Suddenly it seems that the end of the world is the new zombie outbreak, which was in its own turn the new vampire drama. Everyone wants in on the act and from out of nowhere authors like Peter Heller, Colson Whitehead and now Edan Lepucki are bridging the gap between genre fiction and something which may appeal to the more literary types out there. Book snobs for want of a better epithet. This merging of worlds is certainly possible; indeed Heller’s The Dog Stars is hands-down one of the best post-apoc novels ever penned – insightful, thoughtful, moving and respectful to the genre from which it was birthed. Can the same be said for Lepucki’s debut, California? Well, nope. But read on, because just because it didn’t work for me doesn’t mean it might not be worth your time.

Frida and Cal (the titular ‘California’, a university in-joke) are among the survivors of our planet’s steady and alarmingly rapid descent into unlivable chaos. The best chances for making a stand are either own one’s own wits or as part of one of the almost mythical Communities. Reservations for the super-rich, these gated islands of civilisation are self-contained biospheres, housing their paying inhabitants in the manner to which they have grown accustomed without a care for the steady degradation of the world around them. Cal and Frida are not rich. Packing all they can carry into a couple of bags, they head for the wilderness where they can use Cal’s agricultural know-how to build something resembling a life for themselves.

You just know a set-up like this is not going to last. Before long Frida is becoming bored of the isolation and going stir-crazy in their makeshift cabin. Forever brooding on the death of her brother Micah, a suicide bomber railing against the exclusionary actions of the Communities – not to mention the fact that she may be pregnant – it’s clear that something is going to snap. And before you know it there’s the triple whammy of a tragedy striking nearby, Frida revealing more than she planned to the mysterious travelling salesman August, and the revelation that their neck of the (literal) woods isn’t quite as deserted as they had once believed. Their lives are turned upside down in a matter of days and they are forced to come to terms with their respective pasts and figure out what their true desires for the future are.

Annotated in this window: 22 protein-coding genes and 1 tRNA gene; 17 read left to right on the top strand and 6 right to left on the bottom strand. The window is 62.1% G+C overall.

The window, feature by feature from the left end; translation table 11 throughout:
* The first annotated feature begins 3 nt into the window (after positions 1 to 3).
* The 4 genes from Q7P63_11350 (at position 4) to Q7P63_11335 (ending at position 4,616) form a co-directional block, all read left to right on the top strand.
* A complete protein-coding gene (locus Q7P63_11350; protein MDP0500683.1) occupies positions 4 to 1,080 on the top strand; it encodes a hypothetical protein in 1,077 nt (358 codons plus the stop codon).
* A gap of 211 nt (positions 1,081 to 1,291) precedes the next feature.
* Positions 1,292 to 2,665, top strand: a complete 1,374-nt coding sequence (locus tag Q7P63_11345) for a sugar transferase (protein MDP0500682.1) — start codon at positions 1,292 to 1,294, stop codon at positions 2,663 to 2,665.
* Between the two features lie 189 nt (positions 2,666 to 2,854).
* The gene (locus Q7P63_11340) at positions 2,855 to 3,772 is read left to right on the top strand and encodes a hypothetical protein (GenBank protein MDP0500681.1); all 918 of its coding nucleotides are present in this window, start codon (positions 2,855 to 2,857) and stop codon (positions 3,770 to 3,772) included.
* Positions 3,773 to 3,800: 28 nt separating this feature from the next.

Now that I write it down it seems like a truly promising set-up for an exploration of the post-apocalyptic world and the strains which it puts on relationships, communities and mental health. And okay, I’ll be fair, it actually does just that. California is a very accomplished piece of work, especially for a debut novel, and Edan Lepucki proves herself an adept at constructing both rich, substantial worlds and strong, believable characters. I found myself sucked in very quickly and by the time I was 100 pages in I was devouring the book at an unexpected rate. But then the last act happened.

I can’t pinpoint the precise chapter when it turned but suddenly I realised that I wasn’t reading a sci-fi dystopia any more. No, instead I was plodding through an old-fashioned mystery/drama with a ruined world lurking in the background as a McGuffin. The devastation was suddenly bereft of all purpose beyond that of window dressing. Instead of contemplating the wider issues of the politics, sociology and environment in the aftermath of the collapse I was getting mired down in a bout of finger-pointing, questions no grander than which specific character did what to whom and why.

Like I said at the start, your mileage may vary. I honestly don’t mind the human drama. It’s a driving force behind all the greatest works of fiction and a novel would be truly barren without them. However I do feel kind of cheated when a book spends its bulk hinting towards grander issues (the Group versus the Communities! An epic battle of ideologies!), only to abandon them by the wayside in favour of what boils down to a murder mystery and some family bickering. That said, if you’re not a die-hard genre fan and would like to get into the doomsday buzz then something like California could be the ideal introduction. Give it a blast, just be wary of what you’re getting into before you get your hopes up.

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The Girl With All The Gifts

The Girl With All The Gifts by MR CareyReview: The Girl With All The Gifts by M.R. Carey (Orbit, 2014)

Warning – not for the mycophobic…